The BBC struggled this morning with the Royal Chemistry Society’s Report claiming that modern science students at 16 do not have anything like the mathematical and scientific grounding their parents and grandparents had if they studied the O level syllabus. They accepted the evidence that the brightest modern students achieved very low marks when faced with 1960s style questions, but opined that 1960s students would probably have fared equally badly if faced with a modern paper. They did express one truth – children are taught differently and taught different things these days.
The issue is, which is the better system? This year in the Wokingham Schools debating competition I set one debate topic on green issues. One floor speaker told us that she had been taught general global warming theory in at least four subjects at the same time – Chemistry, Biology, Physics and Geography. She felt she had been taught it in one or two other subjects as well just for good measure. She argued that this had taken up time which could have been much better used in teaching her the basics of Chemistry, Biology and Geography. Global warming could have been handled successfully in one subject syllabus. Interestingly, although all the pupils had been offered large helpings of global warming theory, some expressed a scientific scepticism about some of its claims and the evidence base, showing that you cannot prevent bright pupils from asking critical questions, the most important foundation of scientific advance.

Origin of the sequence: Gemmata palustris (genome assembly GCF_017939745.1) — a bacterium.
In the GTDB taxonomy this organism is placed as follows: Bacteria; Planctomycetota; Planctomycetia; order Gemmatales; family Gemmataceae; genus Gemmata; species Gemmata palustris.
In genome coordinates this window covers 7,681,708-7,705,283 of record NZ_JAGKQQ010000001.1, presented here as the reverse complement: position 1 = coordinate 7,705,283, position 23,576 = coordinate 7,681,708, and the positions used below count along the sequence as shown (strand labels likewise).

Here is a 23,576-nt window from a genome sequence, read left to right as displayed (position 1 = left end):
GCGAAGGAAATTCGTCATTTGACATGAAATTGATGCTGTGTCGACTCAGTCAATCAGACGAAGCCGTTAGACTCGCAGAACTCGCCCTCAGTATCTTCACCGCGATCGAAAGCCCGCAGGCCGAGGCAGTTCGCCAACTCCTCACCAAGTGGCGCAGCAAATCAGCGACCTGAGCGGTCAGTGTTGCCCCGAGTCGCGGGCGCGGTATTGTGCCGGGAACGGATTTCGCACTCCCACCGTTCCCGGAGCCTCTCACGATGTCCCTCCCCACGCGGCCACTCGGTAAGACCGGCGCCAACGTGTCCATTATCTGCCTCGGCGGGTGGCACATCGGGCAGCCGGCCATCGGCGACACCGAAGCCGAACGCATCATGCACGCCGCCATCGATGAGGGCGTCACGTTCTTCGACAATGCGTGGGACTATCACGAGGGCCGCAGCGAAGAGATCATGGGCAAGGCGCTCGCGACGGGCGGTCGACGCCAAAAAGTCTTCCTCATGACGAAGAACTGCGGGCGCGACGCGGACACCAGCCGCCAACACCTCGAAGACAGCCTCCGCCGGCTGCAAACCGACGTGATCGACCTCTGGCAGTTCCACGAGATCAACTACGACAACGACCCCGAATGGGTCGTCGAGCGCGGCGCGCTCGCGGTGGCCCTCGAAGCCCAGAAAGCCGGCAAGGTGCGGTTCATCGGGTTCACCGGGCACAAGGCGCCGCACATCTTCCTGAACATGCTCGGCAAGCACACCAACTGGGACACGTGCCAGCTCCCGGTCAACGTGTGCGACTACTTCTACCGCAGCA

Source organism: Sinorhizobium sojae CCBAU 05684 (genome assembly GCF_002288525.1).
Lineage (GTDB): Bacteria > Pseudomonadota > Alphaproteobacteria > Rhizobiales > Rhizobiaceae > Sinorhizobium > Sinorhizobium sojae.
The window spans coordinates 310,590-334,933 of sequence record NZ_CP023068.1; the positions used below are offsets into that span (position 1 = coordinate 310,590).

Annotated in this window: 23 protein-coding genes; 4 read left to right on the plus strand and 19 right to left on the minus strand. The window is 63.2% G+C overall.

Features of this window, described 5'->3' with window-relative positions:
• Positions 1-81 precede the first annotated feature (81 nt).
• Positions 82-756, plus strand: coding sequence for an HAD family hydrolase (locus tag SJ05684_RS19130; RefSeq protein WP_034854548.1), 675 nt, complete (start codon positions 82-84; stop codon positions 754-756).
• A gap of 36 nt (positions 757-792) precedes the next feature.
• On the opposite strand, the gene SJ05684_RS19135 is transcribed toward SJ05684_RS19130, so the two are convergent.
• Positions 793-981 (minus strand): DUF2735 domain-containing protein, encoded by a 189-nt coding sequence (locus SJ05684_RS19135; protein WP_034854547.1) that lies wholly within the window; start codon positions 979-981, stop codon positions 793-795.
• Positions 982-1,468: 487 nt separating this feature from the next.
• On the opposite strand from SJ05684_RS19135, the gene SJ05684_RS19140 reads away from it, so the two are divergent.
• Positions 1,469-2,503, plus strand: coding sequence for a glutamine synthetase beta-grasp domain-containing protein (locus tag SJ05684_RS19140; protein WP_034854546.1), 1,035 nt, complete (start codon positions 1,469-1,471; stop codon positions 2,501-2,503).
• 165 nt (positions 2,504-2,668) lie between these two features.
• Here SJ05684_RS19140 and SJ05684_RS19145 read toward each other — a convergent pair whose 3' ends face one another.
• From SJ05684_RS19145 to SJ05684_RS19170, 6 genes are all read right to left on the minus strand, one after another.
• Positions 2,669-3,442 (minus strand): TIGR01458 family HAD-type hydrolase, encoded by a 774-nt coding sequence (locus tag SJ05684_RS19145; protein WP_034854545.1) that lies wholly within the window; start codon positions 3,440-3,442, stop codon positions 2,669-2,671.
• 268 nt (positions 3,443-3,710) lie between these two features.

I look forward to receiving my copy of the Society’s Report. Of course many modern pupils work hard and many achieve good results. That is not the issue. The issue is, are we stretching them and educating them in the best way? Isn’t there more need for them to understand more of the basics of science, rather than so much emphasis on the social, environmental and economic context of science?